A conversation about this temporary structure idea started with moving trucks, then moved to semi-trucks, and finally led to shipping containers. Ed Staples, owner of BEI Benedict in Middletown, had been selling containers for storage needs for years and generously offered a 45x8x10 foot container at no cost to Sears and Hoeting to stage their first shipping container exhibition. Last October, "The State of Matter: Glass Exhibition" opened, with a week of programming that ranged from glass blowing and flame-work demonstrations to open studios and artist talks. Twelve artists from the Cincinnati community were represented in the exhibition. Visitors to the glass exhibition were intrigued by this clever use of a shipping container. Steven Bloomfield, of Bloomfield/Schon + Partners was particularly interested: his firm is developing Factory Square, the largest residential building in Northside with close to one hundred new apartments.

"Steve started the momentum," says Sears, by helping the young artists connect with Cincinnati officials and engineers to review their plan for a permanent art center and make sure it could pass muster with city ordinances. Even better, Bloomfield offered space for a temporary art center in front of the Factory Square complex; plans now are for the permanent art center to be located just behind the Factory Square development.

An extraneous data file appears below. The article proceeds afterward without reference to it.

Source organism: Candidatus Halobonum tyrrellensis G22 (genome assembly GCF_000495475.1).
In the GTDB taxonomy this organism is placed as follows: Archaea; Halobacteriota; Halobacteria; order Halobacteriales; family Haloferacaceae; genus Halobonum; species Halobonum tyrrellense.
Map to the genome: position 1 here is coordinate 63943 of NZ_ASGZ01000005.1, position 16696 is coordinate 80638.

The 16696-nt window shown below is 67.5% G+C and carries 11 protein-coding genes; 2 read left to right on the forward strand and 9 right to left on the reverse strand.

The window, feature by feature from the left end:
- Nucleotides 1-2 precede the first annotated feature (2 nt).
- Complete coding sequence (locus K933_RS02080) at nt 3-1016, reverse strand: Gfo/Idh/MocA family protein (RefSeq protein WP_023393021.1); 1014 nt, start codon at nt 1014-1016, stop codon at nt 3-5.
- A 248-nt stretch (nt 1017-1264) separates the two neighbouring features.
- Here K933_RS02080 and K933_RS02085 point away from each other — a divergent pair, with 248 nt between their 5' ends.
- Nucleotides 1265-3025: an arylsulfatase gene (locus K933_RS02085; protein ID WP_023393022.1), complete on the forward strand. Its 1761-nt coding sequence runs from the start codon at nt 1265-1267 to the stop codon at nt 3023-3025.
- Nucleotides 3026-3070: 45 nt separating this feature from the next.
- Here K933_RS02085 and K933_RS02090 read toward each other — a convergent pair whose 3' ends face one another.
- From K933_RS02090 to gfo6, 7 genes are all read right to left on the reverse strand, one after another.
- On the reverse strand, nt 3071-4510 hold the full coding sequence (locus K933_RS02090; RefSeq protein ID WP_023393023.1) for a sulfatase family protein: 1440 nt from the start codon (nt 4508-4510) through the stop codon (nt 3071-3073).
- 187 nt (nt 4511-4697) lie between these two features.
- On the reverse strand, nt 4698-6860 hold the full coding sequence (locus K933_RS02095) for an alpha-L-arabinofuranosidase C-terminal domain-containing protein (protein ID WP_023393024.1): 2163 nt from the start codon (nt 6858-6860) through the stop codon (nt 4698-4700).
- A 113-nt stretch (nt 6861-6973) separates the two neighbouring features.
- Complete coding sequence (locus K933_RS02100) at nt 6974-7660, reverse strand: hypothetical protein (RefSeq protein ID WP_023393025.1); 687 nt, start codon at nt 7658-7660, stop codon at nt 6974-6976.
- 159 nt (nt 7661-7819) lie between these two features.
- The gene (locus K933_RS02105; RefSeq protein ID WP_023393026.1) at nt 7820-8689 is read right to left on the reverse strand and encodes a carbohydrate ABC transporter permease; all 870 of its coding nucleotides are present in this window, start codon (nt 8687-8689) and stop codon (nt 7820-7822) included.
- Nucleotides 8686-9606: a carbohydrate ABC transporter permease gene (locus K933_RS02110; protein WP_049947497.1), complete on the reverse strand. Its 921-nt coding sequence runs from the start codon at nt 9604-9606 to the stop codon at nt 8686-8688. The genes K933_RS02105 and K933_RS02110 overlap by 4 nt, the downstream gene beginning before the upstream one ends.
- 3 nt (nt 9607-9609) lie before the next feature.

And, still, even more folks have come forward to help. Bob Sala, who had generously offered the use of his Northside property for the glass exhibition, introduced the artists to Tom Bible. An associate professor of structural engineering in the University of Cincinnati's DAAP program, Bible offered his time and attention to all the structural engineering work for the project. In Sears' words, "he made sure that it could be built." Another graduate school friend, Brian Sykes, helped with architectural details.

Reusing old shipping containers - those boxcar-sized structures that carry everything from Asian-manufactured toys to car parts around the globe - is not a new idea. In recent years, European and Asian architects have created office and residential spaces, including row houses, apartment buildings and student housing, out of these versatile steel structures. Blocked and stacked like giant Legos, the containers' modular nature allows for flexibility in shaping the large design to occupants' specific needs.